Cauterization & Cautery Irons

lelliott19

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#1
1552972516409.png

http://www.txindependence.org/print_source.php?id=280
By the 1860's most Surgeons knew that a tourniquet was the preferred method to stop major bleeding and prevent exsanguniation (bleeding out.) They also knew that closing up a bullet wound by cauterizing it was a bad idea. When performing surgery, including amputation and excision, Civil War surgeons used ligatures to tie off major blood vessels. Cauterization may have been used on smaller blood vessels, but, during surgery, arteries and veins were tied off, using silk thread ligatures.

Cauterization is a medical technique of burning a part of the body to remove or close off a part of it. Cautery devices were used during the Civil War to "burn out" infected tissue and gangrene; to remove small tumors; to stop minor bleeding; in the treatment of venereal disease (please don't ask:eek:); and for other non-surgical applications.

There are two main types of cauterization:
  • Chemical cauterization - involves the application of a caustic chemical. Generally, during the Civil War, the chemical of choice was silver nitrate. Chemical cauterization is still in use today.
  • Mechanical cauterization - involves the application of a heated metallic instrument called a caudery or caudery iron. In modern medicine, electrical cauterization and the laser have generally replaced the "hot iron" cautery.
So the majority of Civil War surgeons probably didn't cauterize very often - and most instrument kits didn't even include a cautery device. However, should a surgeon wish to have one, a number of cautery devices, in different shapes, were available.
1552971030478.png

http://www.medicalantiques.com/civilwar/Gemrig_catalog_1866/Gemrig_catalog_images/Gemrig%20catalog%20images/gplate41.jpg
This page, above, from an 1866 Gemrig Instrument Catalog, illustrates several varieties. The top two "irons" came as a set with a removable ebony handle with set screw. The bottom iron, labeled 2, was permanently attached to its wooden handle. Below are a couple of other examples from http://antiquescientifica.com
1552973965710.png

@Mike Serpa this thread is for you.
 
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#2
View attachment 297781
http://www.txindependence.org/print_source.php?id=280
By the 1860's most Surgeons knew that a tourniquet was the preferred method to stop major bleeding and prevent exsanguniation (bleeding out.) They also knew that closing up a bullet wound by cauterizing it was a bad idea. When performing surgery, including amputation and excision, Civil War surgeons used ligatures to tie off major blood vessels. Cauterization may have been used on smaller blood vessels, but, during surgery, arteries and veins were tied off, using silk thread ligatures.

Cauterization is a medical technique of burning a part of the body to remove or close off a part of it. Cautery devices were used during the Civil War to "burn out" infected tissue and gangrene; to remove small tumors; to stop minor bleeding; in the treatment of venereal disease (please don't ask:eek:); and for other non-surgical applications.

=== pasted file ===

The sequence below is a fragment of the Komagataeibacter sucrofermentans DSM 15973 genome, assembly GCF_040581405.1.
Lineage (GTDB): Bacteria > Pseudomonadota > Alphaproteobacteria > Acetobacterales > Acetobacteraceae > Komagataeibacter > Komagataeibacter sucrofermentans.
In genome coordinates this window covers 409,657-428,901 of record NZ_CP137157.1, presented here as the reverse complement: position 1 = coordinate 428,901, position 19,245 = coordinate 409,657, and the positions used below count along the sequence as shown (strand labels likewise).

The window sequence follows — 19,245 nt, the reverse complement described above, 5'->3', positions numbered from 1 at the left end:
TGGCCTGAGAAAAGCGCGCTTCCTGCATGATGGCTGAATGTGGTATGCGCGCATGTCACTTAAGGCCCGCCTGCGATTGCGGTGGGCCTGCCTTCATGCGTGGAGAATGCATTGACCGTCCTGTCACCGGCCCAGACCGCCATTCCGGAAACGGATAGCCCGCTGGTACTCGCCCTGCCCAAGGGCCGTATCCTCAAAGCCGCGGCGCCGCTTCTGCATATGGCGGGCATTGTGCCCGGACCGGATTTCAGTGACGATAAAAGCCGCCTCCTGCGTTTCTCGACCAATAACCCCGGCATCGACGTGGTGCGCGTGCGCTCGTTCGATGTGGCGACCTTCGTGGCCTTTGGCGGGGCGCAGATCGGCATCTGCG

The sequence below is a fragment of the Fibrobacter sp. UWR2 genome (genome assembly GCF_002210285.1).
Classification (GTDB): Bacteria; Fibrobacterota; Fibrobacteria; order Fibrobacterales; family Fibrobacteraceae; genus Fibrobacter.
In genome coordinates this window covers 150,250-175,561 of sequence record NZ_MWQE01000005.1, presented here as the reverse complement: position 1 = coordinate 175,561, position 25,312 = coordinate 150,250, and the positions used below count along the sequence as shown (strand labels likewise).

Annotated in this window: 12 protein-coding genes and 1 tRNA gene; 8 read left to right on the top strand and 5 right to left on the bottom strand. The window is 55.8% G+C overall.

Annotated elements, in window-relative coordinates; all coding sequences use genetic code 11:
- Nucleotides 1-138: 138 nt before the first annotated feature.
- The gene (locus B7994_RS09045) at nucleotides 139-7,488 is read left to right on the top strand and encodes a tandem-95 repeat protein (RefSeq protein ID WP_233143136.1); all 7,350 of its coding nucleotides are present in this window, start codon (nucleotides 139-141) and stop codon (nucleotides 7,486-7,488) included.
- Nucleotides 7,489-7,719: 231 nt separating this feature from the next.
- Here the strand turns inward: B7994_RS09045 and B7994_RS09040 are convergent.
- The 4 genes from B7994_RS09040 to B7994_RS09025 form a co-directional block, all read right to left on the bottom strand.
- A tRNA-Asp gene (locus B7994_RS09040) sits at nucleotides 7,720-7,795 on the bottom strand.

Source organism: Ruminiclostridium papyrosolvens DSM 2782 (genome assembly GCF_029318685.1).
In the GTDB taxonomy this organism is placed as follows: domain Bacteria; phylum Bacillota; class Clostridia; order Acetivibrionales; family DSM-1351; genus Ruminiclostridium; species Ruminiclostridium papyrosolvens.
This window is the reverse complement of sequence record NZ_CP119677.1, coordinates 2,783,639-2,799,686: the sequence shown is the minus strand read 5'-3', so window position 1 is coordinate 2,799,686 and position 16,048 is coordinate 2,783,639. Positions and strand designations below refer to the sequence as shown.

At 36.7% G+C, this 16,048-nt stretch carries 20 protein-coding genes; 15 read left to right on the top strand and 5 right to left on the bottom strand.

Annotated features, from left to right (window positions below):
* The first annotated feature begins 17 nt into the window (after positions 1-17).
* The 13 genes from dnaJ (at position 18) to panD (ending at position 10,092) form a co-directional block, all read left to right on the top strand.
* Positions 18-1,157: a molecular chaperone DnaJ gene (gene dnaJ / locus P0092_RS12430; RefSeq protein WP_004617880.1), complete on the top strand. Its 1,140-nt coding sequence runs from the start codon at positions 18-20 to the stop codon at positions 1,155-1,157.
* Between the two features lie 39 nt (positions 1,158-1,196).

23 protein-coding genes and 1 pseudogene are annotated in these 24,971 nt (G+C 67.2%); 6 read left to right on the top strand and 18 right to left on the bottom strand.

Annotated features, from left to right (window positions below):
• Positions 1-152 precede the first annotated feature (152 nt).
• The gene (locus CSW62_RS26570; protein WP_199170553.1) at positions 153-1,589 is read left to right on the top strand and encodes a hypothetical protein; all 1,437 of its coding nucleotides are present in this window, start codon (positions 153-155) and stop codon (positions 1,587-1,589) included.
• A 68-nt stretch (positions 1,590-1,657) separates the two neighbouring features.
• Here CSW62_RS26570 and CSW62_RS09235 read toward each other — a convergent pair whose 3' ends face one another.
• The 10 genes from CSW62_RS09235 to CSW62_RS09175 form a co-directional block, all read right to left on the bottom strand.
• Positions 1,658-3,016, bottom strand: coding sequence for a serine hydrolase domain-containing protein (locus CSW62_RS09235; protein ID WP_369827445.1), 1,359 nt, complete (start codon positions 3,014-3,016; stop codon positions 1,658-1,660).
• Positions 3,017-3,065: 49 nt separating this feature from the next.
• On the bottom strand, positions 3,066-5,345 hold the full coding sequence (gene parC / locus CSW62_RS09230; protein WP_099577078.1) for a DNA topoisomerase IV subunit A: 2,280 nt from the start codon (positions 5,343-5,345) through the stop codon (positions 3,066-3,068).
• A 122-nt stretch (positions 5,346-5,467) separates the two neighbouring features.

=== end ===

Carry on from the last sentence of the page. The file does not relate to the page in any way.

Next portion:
There are two main types of cauterization:
  • Chemical cauterization - involves the application of a caustic chemical. Generally, during the Civil War, the chemical of choice was silver nitrate. Chemical cauterization is still in use today.
  • Mechanical cauterization - involves the application of a heated metallic instrument called a caudery or caudery iron. In modern medicine, electrical cauterization has generally replaced the "hot iron" cautery.
So the majority of Civil War surgeons probably didn't cauterize very often - and most instrument kits didn't even include a cautery device. However, should a surgeon wish to have one, a number of cautery devices, in different shapes, were available.
View attachment 297779
http://www.medicalantiques.com/civilwar/Gemrig_catalog_1866/Gemrig_catalog_images/Gemrig%20catalog%20images/gplate41.jpg
This page, above, from an 1866 Gemrig Instrument Catalog, illustrates several varieties. The top two "irons" came as a set with a removable ebony handle with set screw. The bottom iron, labeled 2, was permanently attached to its wooden handle. Below are a couple of other examples from http://antiquescientifica.com
View attachment 297784
@Mike Serpa this thread is for you.
Thank you again. Cauterization was not used often. Got it. A special post for me. I hope nobody else reads it!
 

JPK Huson 1863

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#3
Another look at what war was, from lelliot! I'm not sure there's enough focus on what happened in the aftermath of a glorious charge- maybe the next scene involves a lovely nurse at a bedside. That isn't meant to be snarky or sarcastic. We have images of ACW hospitals sprawling over acres, too many wounded men to fathom. What it took to heal one and who did it gets missed.

And whoa. ACW medicine can't have been all that primitive. Tying off blood vessels? Must be like tying invisible, slippery thread.
 


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